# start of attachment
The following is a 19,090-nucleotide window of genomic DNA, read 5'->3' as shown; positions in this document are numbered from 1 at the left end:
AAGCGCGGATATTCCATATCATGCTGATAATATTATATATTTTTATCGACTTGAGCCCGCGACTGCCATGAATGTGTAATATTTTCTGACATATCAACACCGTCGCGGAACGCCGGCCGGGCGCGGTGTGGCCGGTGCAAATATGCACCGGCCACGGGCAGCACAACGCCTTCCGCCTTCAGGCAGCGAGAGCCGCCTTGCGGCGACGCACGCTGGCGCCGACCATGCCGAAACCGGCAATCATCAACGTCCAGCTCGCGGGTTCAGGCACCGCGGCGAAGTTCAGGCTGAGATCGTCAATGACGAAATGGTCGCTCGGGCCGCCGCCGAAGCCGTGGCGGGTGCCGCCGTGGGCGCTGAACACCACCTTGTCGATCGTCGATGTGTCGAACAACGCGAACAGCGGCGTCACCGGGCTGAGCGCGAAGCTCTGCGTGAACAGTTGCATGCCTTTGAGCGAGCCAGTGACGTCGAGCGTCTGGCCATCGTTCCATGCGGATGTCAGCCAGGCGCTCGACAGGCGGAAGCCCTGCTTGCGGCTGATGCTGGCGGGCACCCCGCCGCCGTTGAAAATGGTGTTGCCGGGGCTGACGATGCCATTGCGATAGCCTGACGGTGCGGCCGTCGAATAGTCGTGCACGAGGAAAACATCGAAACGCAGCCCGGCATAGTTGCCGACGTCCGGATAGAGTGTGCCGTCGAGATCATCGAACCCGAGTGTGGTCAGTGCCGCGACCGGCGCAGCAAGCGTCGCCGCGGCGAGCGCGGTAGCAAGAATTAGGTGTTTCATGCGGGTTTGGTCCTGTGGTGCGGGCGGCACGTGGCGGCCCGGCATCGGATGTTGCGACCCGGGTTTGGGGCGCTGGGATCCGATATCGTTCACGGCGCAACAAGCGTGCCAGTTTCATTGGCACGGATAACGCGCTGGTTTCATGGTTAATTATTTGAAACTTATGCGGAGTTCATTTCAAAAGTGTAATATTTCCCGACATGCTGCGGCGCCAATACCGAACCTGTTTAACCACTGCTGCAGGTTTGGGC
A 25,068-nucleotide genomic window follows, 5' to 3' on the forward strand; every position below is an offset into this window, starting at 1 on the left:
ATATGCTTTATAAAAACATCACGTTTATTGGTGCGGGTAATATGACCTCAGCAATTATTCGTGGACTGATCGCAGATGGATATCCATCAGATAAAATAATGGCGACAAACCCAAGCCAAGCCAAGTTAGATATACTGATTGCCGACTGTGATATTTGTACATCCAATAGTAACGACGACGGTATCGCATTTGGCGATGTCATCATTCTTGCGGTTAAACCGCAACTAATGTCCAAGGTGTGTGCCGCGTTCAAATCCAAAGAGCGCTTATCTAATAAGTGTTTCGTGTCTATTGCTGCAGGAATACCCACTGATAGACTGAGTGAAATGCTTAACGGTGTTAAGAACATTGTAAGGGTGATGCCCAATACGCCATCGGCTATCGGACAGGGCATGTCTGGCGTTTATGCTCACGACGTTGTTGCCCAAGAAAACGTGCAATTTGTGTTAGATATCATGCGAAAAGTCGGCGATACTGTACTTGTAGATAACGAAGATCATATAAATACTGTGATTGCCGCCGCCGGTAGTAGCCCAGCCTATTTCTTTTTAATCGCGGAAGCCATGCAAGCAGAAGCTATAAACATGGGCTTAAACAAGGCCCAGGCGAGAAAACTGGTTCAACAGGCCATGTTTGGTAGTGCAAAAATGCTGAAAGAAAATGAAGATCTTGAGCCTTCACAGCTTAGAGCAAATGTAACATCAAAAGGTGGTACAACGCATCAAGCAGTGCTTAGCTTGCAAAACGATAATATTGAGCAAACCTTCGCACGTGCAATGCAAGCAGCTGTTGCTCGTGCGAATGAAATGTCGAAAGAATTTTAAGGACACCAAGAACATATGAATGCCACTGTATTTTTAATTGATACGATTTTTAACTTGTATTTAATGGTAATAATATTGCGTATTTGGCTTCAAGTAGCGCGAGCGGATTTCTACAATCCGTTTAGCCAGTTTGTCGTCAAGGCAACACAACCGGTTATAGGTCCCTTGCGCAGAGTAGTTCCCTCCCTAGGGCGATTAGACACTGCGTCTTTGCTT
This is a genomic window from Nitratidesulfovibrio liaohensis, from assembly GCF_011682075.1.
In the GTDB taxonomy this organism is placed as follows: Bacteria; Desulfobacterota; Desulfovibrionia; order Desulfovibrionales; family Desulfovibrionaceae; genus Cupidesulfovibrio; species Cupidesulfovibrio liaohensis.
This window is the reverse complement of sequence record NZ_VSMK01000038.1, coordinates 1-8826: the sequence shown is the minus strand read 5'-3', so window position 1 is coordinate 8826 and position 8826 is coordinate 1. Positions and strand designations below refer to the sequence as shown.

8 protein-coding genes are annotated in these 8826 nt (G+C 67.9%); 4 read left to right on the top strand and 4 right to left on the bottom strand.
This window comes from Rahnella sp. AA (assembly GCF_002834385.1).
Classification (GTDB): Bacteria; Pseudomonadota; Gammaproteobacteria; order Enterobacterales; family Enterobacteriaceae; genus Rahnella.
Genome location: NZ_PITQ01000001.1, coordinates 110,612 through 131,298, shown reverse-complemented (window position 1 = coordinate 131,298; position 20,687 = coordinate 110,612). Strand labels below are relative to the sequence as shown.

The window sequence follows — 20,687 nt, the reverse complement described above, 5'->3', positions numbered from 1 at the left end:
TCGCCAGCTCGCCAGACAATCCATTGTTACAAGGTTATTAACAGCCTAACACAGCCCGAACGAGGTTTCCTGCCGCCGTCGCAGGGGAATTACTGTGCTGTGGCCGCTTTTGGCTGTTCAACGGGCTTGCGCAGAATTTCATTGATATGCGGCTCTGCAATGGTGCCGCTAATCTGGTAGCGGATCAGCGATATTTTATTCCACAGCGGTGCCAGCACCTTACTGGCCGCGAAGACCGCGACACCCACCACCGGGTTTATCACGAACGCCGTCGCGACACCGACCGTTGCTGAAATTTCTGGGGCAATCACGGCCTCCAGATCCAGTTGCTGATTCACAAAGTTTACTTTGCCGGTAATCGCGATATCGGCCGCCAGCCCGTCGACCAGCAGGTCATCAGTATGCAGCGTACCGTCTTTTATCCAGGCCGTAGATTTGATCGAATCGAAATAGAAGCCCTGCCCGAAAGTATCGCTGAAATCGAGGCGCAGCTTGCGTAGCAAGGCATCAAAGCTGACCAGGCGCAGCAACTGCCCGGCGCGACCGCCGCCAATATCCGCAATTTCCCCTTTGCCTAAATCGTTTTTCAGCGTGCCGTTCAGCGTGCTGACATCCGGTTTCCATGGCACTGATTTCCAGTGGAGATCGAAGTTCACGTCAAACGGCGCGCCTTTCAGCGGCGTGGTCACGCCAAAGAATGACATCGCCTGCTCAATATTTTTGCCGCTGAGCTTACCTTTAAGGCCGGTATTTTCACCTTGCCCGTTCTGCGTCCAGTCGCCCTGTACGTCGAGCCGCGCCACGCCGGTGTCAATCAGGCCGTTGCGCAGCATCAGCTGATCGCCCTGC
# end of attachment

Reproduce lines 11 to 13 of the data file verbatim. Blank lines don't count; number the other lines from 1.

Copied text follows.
Genome location: NZ_PITQ01000001.1, coordinates 110,612 through 131,298, shown reverse-complemented (window position 1 = coordinate 131,298; position 20,687 = coordinate 110,612). Strand labels below are relative to the sequence as shown.

The window sequence follows — 20,687 nt, the reverse complement described above, 5'->3', positions numbered from 1 at the left end:
TCGCCAGCTCGCCAGACAATCCATTGTTACAAGGTTATTAACAGCCTAACACAGCCCGAACGAGGTTTCCTGCCGCCGTCGCAGGGGAATTACTGTGCTGTGGCCGCTTTTGGCTGTTCAACGGGCTTGCGCAGAATTTCATTGATATGCGGCTCTGCAATGGTGCCGCTAATCTGGTAGCGGATCAGCGATATTTTATTCCACAGCGGTGCCAGCACCTTACTGGCCGCGAAGACCGCGACACCCACCACCGGGTTTATCACGAACGCCGTCGCGACACCGACCGTTGCTGAAATTTCTGGGGCAATCACGGCCTCCAGATCCAGTTGCTGATTCACAAAGTTTACTTTGCCGGTAATCGCGATATCGGCCGCCAGCCCGTCGACCAGCAGGTCATCAGTATGCAGCGTACCGTCTTTTATCCAGGCCGTAGATTTGATCGAATCGAAATAGAAGCCCTGCCCGAAAGTATCGCTGAAATCGAGGCGCAGCTTGCGTAGCAAGGCATCAAAGCTGACCAGGCGCAGCAACTGCCCGGCGCGACCGCCGCCAATATCCGCAATTTCCCCTTTGCCTAAATCGTTTTTCAGCGTGCCGTTCAGCGTGCTGACATCCGGTTTCCATGGCACTGATTTCCAGTGGAGATCGAAGTTCACGTCAAACGGCGCGCCTTTCAGCGGCGTGGTCACGCCAAAGAATGACATCGCCTGCTCAATATTTTTGCCGCTGAGCTTACCTTTAAGGCCGGTATTTTCACCTTGCCCGTTCTGCGTCCAGTCGCCCTGTACGTCGAGCCGCGCCACGCCGGTGTCAATCAGGCCGTTGCGCAGCATCAGCTGATCGCCCTGC